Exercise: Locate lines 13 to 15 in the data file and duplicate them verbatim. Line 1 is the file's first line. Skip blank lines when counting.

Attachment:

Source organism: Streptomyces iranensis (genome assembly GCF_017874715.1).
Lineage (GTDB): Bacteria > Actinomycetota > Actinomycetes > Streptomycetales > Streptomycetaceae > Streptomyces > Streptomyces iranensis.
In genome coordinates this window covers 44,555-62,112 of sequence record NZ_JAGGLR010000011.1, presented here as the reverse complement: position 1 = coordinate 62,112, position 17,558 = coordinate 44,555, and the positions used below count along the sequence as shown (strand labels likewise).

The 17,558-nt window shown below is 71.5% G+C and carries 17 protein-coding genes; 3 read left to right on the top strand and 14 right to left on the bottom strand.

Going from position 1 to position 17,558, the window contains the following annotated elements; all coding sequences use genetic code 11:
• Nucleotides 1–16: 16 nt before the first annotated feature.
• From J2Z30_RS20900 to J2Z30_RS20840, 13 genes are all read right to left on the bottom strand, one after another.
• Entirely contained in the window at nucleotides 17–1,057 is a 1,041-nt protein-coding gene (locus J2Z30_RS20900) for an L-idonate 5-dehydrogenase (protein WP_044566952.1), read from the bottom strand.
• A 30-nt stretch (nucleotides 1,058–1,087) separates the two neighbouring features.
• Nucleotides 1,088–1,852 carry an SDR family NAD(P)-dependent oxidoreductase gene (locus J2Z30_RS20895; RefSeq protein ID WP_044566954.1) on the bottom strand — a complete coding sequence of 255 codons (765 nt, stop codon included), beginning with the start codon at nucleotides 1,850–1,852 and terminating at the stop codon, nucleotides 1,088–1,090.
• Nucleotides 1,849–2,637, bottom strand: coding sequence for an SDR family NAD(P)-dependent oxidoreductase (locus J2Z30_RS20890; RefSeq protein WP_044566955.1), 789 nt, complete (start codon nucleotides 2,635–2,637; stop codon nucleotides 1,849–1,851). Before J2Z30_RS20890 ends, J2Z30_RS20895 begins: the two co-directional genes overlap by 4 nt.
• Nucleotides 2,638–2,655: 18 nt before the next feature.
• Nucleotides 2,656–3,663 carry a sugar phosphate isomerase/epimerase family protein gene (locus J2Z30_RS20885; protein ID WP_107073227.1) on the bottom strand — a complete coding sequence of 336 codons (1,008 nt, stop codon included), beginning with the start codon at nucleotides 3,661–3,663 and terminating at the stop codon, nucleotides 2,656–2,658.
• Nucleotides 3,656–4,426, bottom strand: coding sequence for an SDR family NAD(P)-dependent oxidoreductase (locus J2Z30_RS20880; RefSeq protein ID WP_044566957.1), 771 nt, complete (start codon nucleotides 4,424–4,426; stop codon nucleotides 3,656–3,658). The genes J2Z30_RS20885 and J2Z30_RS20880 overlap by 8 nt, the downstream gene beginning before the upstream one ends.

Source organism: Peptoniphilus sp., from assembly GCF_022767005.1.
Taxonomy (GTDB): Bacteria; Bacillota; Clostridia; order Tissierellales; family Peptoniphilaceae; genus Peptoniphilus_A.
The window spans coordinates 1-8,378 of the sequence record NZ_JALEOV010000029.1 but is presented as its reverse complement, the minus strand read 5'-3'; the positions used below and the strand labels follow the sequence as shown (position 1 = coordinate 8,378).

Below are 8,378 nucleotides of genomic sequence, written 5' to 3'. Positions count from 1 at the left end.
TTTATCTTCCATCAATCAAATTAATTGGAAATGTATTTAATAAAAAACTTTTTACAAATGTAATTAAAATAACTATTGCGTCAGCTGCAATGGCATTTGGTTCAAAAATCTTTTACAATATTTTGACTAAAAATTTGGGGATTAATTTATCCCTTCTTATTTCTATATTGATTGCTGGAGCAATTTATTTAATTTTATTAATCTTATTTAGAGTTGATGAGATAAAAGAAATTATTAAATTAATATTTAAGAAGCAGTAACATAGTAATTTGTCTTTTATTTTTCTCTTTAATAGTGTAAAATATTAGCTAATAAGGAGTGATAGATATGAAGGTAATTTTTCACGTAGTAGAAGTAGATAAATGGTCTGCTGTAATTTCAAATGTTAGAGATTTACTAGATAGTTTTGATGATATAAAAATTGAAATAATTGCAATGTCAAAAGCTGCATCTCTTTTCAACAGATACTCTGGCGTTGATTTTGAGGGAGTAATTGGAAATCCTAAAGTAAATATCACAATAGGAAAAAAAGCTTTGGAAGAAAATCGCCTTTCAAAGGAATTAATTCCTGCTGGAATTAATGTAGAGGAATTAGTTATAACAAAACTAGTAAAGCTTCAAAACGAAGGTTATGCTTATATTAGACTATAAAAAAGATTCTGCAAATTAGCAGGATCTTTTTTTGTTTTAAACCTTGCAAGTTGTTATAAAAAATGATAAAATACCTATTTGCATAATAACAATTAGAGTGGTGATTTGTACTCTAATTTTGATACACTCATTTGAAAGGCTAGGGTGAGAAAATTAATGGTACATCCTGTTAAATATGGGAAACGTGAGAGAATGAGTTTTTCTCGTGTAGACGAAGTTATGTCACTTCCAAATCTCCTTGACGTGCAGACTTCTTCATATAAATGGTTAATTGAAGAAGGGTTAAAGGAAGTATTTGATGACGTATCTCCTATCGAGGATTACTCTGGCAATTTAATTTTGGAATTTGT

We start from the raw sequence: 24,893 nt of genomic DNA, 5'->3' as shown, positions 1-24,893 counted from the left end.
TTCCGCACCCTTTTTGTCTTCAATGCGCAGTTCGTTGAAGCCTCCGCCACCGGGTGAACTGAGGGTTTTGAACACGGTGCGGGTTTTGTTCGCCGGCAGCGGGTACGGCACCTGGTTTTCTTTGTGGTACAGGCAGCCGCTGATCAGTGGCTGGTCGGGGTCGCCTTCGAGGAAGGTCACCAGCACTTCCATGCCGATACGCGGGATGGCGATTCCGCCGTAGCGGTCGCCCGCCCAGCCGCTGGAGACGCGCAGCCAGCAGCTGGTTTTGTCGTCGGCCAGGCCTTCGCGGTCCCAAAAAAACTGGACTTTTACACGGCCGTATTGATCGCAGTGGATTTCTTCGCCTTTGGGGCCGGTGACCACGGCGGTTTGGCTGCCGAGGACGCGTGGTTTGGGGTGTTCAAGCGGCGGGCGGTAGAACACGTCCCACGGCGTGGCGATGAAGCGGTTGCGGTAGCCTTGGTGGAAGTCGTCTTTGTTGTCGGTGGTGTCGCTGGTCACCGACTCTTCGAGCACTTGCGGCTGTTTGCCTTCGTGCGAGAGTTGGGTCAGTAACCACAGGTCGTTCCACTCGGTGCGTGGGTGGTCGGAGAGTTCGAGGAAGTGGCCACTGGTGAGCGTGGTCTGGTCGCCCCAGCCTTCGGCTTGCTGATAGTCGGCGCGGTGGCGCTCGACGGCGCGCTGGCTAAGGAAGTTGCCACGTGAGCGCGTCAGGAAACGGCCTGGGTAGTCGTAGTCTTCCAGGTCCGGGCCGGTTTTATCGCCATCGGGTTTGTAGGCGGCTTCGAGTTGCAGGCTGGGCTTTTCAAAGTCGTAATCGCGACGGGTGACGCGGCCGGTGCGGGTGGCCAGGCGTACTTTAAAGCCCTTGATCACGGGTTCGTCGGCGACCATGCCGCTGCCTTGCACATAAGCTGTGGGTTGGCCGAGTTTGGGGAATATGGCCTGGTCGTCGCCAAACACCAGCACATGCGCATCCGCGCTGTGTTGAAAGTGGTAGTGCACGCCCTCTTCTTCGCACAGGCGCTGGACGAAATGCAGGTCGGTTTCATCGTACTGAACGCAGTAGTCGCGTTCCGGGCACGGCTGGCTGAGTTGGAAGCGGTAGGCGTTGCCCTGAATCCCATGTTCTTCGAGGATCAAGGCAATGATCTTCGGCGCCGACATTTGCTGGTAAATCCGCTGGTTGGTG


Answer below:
• Nucleotides 2,656–3,663 carry a sugar phosphate isomerase/epimerase family protein gene (locus J2Z30_RS20885; protein ID WP_107073227.1) on the bottom strand — a complete coding sequence of 336 codons (1,008 nt, stop codon included), beginning with the start codon at nucleotides 3,661–3,663 and terminating at the stop codon, nucleotides 2,656–2,658.
• Nucleotides 3,656–4,426, bottom strand: coding sequence for an SDR family NAD(P)-dependent oxidoreductase (locus J2Z30_RS20880; RefSeq protein ID WP_044566957.1), 771 nt, complete (start codon nucleotides 4,424–4,426; stop codon nucleotides 3,656–3,658). The genes J2Z30_RS20885 and J2Z30_RS20880 overlap by 8 nt, the downstream gene beginning before the upstream one ends.

Source organism: Peptoniphilus sp., from assembly GCF_022767005.1.